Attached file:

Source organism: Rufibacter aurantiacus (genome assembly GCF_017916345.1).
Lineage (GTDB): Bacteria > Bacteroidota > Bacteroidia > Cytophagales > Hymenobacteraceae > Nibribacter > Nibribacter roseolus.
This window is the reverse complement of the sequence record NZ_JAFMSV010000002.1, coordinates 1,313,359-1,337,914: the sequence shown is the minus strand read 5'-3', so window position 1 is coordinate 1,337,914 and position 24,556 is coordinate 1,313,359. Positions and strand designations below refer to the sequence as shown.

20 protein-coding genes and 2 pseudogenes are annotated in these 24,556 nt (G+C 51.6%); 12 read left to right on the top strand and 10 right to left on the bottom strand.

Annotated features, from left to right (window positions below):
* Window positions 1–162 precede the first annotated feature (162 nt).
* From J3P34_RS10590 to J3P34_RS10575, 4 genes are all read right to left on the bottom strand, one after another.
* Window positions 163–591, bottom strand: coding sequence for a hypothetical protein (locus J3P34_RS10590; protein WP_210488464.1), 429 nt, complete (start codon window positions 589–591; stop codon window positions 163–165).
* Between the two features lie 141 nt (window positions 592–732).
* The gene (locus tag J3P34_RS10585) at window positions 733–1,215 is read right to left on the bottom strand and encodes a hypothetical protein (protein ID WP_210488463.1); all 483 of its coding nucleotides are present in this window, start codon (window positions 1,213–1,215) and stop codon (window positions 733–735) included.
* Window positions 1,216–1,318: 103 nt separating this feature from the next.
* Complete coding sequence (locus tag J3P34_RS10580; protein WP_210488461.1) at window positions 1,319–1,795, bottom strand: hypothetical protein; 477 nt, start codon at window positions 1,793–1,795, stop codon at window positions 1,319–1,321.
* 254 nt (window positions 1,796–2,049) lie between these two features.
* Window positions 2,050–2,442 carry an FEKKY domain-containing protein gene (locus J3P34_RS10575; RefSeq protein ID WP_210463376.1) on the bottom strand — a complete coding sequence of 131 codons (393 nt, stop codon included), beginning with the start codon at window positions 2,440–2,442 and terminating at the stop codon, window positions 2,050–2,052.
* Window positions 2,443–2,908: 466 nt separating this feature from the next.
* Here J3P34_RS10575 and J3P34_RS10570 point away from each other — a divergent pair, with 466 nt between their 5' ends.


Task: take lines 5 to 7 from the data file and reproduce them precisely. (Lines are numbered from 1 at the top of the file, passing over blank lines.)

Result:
Annotated features, from left to right (window positions below):
* Window positions 1–162 precede the first annotated feature (162 nt).
* From J3P34_RS10590 to J3P34_RS10575, 4 genes are all read right to left on the bottom strand, one after another.